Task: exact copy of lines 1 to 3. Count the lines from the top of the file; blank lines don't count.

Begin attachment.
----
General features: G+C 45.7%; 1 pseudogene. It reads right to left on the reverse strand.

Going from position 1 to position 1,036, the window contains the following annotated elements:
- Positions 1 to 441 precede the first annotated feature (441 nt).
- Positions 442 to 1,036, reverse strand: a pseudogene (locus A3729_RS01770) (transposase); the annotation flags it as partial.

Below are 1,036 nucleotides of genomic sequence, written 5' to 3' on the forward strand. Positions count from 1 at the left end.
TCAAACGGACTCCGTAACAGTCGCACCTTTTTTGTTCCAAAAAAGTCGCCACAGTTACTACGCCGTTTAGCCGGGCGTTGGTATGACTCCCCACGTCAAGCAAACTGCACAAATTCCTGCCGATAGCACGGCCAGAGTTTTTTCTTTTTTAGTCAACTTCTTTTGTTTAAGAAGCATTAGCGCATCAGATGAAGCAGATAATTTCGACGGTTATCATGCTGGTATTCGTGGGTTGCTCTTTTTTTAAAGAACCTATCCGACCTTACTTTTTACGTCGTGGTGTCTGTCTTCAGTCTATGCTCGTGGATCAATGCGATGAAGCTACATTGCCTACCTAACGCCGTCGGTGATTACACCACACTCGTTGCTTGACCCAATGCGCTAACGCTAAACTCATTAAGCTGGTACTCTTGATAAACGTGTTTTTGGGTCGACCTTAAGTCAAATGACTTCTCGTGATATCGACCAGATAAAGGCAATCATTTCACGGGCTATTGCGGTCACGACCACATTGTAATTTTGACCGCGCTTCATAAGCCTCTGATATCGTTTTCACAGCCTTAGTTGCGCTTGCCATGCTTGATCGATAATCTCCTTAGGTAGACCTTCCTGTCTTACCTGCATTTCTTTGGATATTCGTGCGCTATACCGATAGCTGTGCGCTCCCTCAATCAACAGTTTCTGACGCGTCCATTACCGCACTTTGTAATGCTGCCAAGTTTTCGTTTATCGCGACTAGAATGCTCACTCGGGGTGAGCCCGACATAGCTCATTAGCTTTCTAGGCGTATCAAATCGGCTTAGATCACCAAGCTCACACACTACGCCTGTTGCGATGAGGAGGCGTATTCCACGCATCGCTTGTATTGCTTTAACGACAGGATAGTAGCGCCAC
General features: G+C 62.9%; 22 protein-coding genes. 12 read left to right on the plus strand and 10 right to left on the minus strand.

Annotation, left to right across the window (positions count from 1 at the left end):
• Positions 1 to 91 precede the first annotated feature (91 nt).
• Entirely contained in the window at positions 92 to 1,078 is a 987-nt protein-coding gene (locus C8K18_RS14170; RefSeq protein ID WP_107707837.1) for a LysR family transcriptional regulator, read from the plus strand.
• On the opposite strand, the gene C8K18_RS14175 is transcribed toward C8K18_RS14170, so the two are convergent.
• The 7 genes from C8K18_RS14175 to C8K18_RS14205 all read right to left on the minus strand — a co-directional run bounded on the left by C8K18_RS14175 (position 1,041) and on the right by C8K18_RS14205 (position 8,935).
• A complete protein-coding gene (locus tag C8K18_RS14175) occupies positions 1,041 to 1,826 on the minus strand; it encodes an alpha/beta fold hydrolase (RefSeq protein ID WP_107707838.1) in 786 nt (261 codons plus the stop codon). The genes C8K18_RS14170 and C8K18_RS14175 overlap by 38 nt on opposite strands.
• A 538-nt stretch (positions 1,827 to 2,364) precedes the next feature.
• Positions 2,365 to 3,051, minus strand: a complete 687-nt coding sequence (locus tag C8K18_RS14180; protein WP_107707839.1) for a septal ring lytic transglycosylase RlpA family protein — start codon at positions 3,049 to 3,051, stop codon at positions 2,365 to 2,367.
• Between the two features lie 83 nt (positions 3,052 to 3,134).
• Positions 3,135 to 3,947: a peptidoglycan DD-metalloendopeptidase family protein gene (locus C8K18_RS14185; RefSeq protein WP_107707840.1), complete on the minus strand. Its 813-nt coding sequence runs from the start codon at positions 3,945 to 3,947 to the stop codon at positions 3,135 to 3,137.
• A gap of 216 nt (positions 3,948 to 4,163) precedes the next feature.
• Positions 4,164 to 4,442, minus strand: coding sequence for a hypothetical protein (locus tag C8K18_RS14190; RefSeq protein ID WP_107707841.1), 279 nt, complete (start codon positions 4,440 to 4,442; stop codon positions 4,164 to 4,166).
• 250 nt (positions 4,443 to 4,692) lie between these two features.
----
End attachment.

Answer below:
General features: G+C 45.7%; 1 pseudogene. It reads right to left on the reverse strand.

Going from position 1 to position 1,036, the window contains the following annotated elements:
- Positions 1 to 441 precede the first annotated feature (441 nt).